Post-colonial Nigeria has gone through many socio-political challenges to its stability and unity, but none has been as threatening as the civil war between 1968 and 1970. The legacies of this three years exercise in violence- an effort by Nigeria to reclaim its eastern part from secessionist Biafra, still inform research insight on the contemporary problems of Nigeria as a developing nation.
In the events that ensued, it is estimated that more than two million people lost their lives on both sides, and the suffering touched off by the conflict in the then Eastern Nigeria,blockaded and starved to surrender registers as one of Africa’s grisliest: one that had garnered a pedagogical place in the academic references of genocide. The Nigerian civil war painted a dark picture of Africa that until this day has remained stereotypical of the continent in the eyes of many in the West.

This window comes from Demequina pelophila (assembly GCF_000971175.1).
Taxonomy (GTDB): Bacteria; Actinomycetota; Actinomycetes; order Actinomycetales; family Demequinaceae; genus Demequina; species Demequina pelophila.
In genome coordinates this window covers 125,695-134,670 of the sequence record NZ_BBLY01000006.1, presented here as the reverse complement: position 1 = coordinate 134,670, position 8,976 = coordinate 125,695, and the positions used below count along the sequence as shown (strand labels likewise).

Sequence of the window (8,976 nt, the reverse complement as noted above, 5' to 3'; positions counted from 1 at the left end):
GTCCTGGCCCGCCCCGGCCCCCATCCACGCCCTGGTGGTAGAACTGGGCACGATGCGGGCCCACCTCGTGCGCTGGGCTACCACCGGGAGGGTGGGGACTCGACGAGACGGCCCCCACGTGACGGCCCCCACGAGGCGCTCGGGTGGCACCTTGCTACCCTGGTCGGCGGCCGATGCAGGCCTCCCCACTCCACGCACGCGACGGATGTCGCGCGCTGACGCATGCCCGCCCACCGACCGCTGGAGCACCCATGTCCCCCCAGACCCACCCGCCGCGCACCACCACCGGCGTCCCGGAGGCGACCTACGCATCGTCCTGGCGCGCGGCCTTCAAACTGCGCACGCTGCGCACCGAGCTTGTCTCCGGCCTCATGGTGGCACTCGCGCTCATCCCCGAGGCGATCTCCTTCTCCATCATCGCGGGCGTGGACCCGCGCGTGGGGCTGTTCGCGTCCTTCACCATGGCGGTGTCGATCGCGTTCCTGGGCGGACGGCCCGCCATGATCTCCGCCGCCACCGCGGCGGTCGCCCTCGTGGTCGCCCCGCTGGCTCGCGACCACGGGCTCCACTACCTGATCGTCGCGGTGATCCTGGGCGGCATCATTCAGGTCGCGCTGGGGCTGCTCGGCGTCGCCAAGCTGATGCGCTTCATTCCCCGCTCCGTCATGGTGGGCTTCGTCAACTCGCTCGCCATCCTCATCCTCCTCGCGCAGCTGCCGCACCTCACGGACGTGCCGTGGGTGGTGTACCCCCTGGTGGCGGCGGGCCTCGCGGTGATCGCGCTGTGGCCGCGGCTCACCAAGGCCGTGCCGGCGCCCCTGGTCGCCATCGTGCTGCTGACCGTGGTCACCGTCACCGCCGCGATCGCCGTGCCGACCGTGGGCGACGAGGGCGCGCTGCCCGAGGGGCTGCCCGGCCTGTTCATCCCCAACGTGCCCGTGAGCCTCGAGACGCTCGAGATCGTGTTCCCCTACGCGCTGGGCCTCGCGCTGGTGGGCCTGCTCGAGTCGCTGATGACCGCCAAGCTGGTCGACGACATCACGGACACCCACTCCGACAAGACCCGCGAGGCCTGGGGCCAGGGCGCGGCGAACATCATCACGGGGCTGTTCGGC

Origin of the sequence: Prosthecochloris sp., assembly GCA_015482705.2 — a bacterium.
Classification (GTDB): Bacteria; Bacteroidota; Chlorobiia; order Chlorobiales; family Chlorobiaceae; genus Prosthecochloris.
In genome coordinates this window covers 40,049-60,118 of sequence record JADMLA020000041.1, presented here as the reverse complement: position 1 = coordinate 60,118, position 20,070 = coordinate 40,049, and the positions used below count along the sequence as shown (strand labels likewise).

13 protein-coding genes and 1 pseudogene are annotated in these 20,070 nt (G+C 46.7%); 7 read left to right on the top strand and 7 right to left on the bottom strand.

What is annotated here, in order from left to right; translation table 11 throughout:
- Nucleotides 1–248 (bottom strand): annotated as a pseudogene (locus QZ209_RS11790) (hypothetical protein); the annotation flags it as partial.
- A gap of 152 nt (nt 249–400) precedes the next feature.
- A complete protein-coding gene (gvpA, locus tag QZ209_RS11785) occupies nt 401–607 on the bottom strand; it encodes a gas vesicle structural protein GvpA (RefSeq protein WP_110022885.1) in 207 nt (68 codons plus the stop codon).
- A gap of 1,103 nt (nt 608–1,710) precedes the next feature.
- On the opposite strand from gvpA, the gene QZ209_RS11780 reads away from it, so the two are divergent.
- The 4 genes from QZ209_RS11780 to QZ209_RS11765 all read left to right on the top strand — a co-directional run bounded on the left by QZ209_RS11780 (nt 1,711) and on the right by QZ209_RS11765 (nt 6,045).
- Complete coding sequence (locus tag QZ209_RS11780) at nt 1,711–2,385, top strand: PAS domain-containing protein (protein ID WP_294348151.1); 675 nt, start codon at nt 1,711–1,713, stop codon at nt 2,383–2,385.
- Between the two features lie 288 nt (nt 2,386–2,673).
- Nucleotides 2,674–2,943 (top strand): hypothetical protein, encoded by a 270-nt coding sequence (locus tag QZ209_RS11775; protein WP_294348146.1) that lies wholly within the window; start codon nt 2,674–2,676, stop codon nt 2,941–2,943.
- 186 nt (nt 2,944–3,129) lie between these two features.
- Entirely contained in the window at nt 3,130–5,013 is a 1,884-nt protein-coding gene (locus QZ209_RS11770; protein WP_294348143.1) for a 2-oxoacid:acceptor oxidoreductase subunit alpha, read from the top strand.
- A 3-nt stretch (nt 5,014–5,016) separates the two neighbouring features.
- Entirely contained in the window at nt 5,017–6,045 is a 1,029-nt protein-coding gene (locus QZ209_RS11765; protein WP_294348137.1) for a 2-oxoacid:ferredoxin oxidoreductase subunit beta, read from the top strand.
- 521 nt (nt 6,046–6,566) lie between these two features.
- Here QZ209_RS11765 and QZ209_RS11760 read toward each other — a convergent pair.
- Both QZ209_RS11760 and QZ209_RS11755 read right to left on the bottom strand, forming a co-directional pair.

The civil war ended on a mantra of “no victor, no vanquished”. As apt as this mantra might resonate with the need to balance emotions immediately after the war, its regenerative aims were defeated when presented against policy insights, actions and orientations that followed effort at rebuilding the nation and reintegrating its people after this destabilizing period. There is no official account of the war’s history in the Nigerian educational and national archive, as well as in the programs of the National Orientation Agency, the body tasked with communicating government policy, staying abreast of public opinion, and promoting patriotism, national unity, and development of Nigerian society.